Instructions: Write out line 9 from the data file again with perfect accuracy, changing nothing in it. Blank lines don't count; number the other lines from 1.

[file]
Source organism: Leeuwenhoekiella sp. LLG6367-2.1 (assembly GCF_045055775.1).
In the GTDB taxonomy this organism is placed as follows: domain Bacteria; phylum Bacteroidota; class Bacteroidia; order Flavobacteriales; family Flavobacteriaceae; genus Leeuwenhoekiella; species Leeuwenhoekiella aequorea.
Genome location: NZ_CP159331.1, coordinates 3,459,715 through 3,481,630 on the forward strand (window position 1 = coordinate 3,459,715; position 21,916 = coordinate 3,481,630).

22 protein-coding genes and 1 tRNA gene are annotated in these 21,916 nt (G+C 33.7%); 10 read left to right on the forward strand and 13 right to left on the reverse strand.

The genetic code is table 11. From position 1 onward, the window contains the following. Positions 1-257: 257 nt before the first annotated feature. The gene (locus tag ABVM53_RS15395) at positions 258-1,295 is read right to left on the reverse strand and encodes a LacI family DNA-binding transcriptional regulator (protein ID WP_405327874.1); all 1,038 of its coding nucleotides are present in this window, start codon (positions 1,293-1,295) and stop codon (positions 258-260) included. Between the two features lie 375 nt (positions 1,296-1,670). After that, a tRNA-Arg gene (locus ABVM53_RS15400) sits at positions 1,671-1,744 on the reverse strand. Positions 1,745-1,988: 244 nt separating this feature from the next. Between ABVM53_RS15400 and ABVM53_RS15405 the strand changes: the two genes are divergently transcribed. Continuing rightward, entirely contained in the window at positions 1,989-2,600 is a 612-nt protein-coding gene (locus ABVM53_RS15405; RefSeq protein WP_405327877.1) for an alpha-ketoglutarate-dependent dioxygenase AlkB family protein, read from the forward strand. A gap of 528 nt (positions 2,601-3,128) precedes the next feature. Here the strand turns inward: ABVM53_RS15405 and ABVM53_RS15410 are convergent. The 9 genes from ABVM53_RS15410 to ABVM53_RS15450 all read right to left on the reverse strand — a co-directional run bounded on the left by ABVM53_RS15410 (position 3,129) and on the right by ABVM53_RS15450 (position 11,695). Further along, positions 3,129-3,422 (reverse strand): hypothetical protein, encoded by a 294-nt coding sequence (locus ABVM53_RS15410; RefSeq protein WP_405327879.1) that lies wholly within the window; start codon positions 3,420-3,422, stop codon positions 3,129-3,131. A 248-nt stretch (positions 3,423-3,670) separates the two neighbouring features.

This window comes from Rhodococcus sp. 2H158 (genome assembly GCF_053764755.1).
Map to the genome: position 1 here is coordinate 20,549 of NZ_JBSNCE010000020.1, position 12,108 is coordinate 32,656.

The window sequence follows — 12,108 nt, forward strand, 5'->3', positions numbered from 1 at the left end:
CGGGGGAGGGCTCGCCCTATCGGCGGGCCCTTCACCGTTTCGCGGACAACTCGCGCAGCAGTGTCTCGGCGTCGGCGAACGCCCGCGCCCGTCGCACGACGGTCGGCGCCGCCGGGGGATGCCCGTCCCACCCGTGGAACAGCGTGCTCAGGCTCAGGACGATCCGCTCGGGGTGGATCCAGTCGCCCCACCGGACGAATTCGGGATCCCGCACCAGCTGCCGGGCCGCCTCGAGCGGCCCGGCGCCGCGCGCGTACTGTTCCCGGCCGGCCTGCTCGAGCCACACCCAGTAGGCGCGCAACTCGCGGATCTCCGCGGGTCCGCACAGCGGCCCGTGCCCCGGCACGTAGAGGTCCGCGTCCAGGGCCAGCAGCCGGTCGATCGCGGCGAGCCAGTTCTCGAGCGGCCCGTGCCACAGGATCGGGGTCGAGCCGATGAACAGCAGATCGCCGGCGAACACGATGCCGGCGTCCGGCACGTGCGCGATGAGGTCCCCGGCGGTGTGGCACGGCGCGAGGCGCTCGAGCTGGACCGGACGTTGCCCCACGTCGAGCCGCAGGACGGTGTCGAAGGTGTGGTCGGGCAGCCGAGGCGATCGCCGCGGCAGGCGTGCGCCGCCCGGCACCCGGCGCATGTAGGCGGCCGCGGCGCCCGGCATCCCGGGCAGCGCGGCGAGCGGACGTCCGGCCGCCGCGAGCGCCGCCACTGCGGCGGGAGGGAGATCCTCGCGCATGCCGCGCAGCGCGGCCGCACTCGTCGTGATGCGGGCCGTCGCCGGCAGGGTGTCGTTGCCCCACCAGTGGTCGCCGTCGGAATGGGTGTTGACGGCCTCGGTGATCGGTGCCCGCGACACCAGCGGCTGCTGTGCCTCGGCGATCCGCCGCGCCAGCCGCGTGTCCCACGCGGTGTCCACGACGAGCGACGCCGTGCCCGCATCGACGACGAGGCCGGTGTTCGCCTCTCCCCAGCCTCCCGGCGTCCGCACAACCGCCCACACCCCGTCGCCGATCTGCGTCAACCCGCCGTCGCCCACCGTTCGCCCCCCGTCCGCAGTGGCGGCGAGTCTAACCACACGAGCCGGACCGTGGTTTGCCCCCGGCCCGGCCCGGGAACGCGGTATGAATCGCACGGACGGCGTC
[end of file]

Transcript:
CGGGGGAGGGCTCGCCCTATCGGCGGGCCCTTCACCGTTTCGCGGACAACTCGCGCAGCAGTGTCTCGGCGTCGGCGAACGCCCGCGCCCGTCGCACGACGGTCGGCGCCGCCGGGGGATGCCCGTCCCACCCGTGGAACAGCGTGCTCAGGCTCAGGACGATCCGCTCGGGGTGGATCCAGTCGCCCCACCGGACGAATTCGGGATCCCGCACCAGCTGCCGGGCCGCCTCGAGCGGCCCGGCGCCGCGCGCGTACTGTTCCCGGCCGGCCTGCTCGAGCCACACCCAGTAGGCGCGCAACTCGCGGATCTCCGCGGGTCCGCACAGCGGCCCGTGCCCCGGCACGTAGAGGTCCGCGTCCAGGGCCAGCAGCCGGTCGATCGCGGCGAGCCAGTTCTCGAGCGGCCCGTGCCACAGGATCGGGGTCGAGCCGATGAACAGCAGATCGCCGGCGAACACGATGCCGGCGTCCGGCACGTGCGCGATGAGGTCCCCGGCGGTGTGGCACGGCGCGAGGCGCTCGAGCTGGACCGGACGTTGCCCCACGTCGAGCCGCAGGACGGTGTCGAAGGTGTGGTCGGGCAGCCGAGGCGATCGCCGCGGCAGGCGTGCGCCGCCCGGCACCCGGCGCATGTAGGCGGCCGCGGCGCCCGGCATCCCGGGCAGCGCGGCGAGCGGACGTCCGGCCGCCGCGAGCGCCGCCACTGCGGCGGGAGGGAGATCCTCGCGCATGCCGCGCAGCGCGGCCGCACTCGTCGTGATGCGGGCCGTCGCCGGCAGGGTGTCGTTGCCCCACCAGTGGTCGCCGTCGGAATGGGTGTTGACGGCCTCGGTGATCGGTGCCCGCGACACCAGCGGCTGCTGTGCCTCGGCGATCCGCCGCGCCAGCCGCGTGTCCCACGCGGTGTCCACGACGAGCGACGCCGTGCCCGCATCGACGACGAGGCCGGTGTTCGCCTCTCCCCAGCCTCCCGGCGTCCGCACAACCGCCCACACCCCGTCGCCGATCTGCGTCAACCCGCCGTCGCCCACCGTTCGCCCCCCGTCCGCAGTGGCGGCGAGTCTAACCACACGAGCCGGACCGTGGTTTGCCCCCGGCCCGGCCCGGGAACGCGGTATGAATCGCACGGACGGCGTC